Arditi-Rocha discussed many climate issues the state faces or will face. Among them, "the report clearly states that the number of warm nights in Florida is increasing dramatically. As we know a changing warmer climate, exacerbates pre-existing social inequalities and communities of color and low-income urban communities without access to AC will be especially impacted."

And more warm nights affects agricultural production and workers' conditions, she said.

Pictured: A couple stands in a destroyed rental vacation home in the aftermath of Hurricane Michael in Mexico Beach, Fla., on Oct. 17, 2018.

Brian Smith

Credit: AP/Branden Camp

Brian Smith is a Republican who views climate change as "a top two issue."

"It's something I care a lot about, and increasingly think about casting my votes based on those things, because I want to see public officials take it more seriously. And I think it's a risk that needs to be mitigated," he said.

Smith, a product manager in technology who lives in Chicago, is a spokesman for republicEn, a group devoted to "free-enterprise solutions to climate change." Like republicEn, he supports a carbon tax.

"There's a cost to using products and things that emit carbon, and we need to take account for that cost," he said.

His takeaways from the recent Intergovernmental Panel on Climate Change report and the National Climate Assessment were that "this science is super-complex," and climate modeling is extremely hard — and because of that, the estimates of what can happen because of fossil fuel emissions can have a lot of variability.

But Smith also said that as a conservative, the forecasts are climate change could be really bad — and the conservative approach "would be to hedge your bets and try to come up with policy solutions that try to account for that risk." A carbon tax is "a way to do that," he said.

Pictured: The coal-fired Plant Scherer is seen in the distance in Juliette, Ga., on June 3, 2017.

Elizabeth Lavulo

Credit: AP/Phil Nobel

Elizabeth Lavulo lives in Los Angeles, but she identifies as a Tongan American. The threat she sees for Polynesian islands from climate change could not be more serious.

"We're going to be underwater. That's why we're the canaries in the coal mine," she said.

Lavulo is an entrepreneur and runs a media platform for her diaspora of Polynesia, "I have to keep up on it, so I can inform my diaspora," she said of climate change, which she's been following heavily since 2009.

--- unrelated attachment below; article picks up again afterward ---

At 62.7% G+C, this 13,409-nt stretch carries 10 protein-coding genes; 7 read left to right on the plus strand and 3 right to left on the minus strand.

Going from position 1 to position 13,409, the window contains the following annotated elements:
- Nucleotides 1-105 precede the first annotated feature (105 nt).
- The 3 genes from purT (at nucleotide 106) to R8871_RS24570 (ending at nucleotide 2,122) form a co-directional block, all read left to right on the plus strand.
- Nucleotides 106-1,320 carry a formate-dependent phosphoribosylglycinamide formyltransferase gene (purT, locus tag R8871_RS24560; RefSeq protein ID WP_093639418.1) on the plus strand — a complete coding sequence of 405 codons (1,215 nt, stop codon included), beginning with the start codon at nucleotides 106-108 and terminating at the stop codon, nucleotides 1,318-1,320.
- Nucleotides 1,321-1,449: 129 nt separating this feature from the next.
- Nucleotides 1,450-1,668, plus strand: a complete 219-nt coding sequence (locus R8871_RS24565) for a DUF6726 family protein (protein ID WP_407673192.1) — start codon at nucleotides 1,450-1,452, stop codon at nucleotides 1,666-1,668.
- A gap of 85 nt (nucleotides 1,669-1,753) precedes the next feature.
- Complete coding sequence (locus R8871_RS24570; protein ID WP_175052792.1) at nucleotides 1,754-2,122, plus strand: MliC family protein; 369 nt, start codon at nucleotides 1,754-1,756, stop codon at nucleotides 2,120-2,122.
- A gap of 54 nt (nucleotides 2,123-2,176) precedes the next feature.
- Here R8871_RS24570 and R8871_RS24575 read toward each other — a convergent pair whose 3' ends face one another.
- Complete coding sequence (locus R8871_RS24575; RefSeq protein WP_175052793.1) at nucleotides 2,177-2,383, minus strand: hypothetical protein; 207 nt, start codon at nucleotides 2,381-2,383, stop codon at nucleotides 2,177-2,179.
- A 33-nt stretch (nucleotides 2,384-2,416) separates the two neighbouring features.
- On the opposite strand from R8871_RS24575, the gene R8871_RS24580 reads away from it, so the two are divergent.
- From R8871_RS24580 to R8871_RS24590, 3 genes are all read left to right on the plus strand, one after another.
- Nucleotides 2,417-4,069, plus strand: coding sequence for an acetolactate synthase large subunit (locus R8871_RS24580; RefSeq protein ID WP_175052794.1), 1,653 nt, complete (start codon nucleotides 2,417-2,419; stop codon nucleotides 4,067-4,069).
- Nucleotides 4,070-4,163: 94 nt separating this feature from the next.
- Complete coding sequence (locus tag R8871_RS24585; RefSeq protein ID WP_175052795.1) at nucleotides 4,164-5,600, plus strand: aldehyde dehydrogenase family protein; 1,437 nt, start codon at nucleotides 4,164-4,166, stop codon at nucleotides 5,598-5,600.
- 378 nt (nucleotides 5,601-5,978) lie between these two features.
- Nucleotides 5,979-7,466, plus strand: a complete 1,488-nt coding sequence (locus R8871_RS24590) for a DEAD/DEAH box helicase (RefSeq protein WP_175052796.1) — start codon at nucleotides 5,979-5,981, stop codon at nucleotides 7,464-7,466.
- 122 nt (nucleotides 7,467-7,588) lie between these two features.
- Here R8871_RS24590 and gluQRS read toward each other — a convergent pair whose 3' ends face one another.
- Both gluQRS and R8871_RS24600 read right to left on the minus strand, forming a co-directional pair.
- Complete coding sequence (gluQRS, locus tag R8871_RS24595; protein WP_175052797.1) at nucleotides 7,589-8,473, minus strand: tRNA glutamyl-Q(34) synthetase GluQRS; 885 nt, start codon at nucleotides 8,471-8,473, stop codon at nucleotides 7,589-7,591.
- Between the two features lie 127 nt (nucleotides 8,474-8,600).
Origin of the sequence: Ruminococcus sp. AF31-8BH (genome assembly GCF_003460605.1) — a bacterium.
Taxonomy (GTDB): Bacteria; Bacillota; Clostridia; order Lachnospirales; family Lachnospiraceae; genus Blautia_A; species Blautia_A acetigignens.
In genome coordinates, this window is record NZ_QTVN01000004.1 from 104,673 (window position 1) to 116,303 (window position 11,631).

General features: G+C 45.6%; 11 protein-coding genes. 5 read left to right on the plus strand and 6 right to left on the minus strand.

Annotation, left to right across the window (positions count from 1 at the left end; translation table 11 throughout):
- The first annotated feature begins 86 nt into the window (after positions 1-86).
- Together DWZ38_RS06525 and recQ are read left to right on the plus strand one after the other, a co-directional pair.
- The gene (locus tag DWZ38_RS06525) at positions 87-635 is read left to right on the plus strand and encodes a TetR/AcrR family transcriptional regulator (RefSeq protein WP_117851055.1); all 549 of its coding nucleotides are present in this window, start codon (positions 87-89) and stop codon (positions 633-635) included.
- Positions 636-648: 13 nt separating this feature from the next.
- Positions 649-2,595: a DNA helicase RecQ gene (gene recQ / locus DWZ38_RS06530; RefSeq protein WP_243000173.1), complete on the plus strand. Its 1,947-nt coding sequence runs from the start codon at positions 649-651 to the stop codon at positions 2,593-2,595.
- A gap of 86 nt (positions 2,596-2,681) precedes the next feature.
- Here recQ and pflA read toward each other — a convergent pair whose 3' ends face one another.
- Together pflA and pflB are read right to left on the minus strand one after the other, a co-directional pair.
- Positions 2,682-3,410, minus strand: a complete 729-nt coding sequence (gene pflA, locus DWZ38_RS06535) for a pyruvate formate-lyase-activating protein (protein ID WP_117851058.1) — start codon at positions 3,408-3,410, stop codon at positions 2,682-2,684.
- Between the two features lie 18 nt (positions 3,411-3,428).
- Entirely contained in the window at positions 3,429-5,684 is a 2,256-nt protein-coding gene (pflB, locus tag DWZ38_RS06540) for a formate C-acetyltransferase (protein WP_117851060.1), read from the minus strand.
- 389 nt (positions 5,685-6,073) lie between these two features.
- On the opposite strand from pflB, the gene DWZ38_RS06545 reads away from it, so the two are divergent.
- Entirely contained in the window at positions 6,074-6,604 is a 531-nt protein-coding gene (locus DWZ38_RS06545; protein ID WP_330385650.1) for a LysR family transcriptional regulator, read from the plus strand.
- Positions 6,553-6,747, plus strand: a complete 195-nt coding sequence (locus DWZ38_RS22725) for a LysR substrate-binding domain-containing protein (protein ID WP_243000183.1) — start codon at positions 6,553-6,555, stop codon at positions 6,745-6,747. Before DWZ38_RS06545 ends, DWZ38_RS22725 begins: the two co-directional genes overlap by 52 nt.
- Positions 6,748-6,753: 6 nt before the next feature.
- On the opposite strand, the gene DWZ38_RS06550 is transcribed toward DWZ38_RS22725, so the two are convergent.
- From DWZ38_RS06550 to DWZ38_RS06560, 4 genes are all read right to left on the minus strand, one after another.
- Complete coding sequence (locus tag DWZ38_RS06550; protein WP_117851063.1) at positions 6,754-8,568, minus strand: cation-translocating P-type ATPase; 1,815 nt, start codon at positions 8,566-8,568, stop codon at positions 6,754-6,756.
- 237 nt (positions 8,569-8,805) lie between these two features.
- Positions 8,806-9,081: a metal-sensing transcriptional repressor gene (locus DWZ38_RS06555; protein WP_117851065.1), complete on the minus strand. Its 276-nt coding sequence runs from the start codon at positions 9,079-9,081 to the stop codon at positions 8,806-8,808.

"Now the most controversial topic is climate change in our community, because how we vote affects our countries of heritage in the Pacific," Lavulo explained. She added, "We're taking a more political stand in standing up for climate change, because it affects us … 1,000 percent."

Her grandfather came from Tonga, a small kingdom of islands in the South Pacific, to the United States in 1960. He grew the diaspora of Tongan-Americans here and became a citizen in 1965, she said.

Lavulo said the national climate report just confirms the views she was sharing with Newsday.

"We're living like we're still in the '70s and '80s, like everything is still roses, and it's not like that anymore. We need to do more renewable energy," she said.

Americans have to change the way they live and be eco-conscious, she said. And, she advised, "We need to learn from indigenous communities on how we take care of the land," referring to American Indians, Hawaiians and even farmers.

Pictured: Children hold a placard as they await the arrival of Meghan, Duchess of Sussex, and Prince Harry, Duke of Sussex, for their meeting with the Tongan prime minister in Nuku'alofa, Tonga, on Oct. 26, 2018.

Susanne M. Torriente and Amy Knowles

Credit: AP/Lynne Sladky

The National Climate Assessment has gotten much attention, but the narrative about it needs to change, two Miami Beach city officials said.

"Too many years of study and hard work have gone by for this to still be a partisan issue. This report should be a call to action, rather than pitting climate change believers against climate change deniers," Susanne M. Torriente, Miami Beach's chief resiliency officer and an assistant city manager, and deputy resiliency officer Amy Knowles said in an email. They called for people to work together "to create pathways to serious progress."

Torriente was part of the committee that reviewed the draft report.

Miami Beach's adaptation work is cited in the climate assessment; Torriente and Knowles said they frequently host visitors "to tour and learn from our work."

The report makes clear "that if we do nothing, bad things will happen," they said. But it also drew attention to projects "to reduce the risks from climate change," they pointed out.

"The outlook is incredibly serious, but these strong examples should motivate us to do more and not scare us to do less," Torriente and Knowles said. "The doom and gloom can be paralyzing — but it should instead be a call to action for the nation for individual communities."

Pictured: Vehicles negotiate heavily flooded streets as rain falls in Miami Beach, Fla., on Sept. 23, 2014.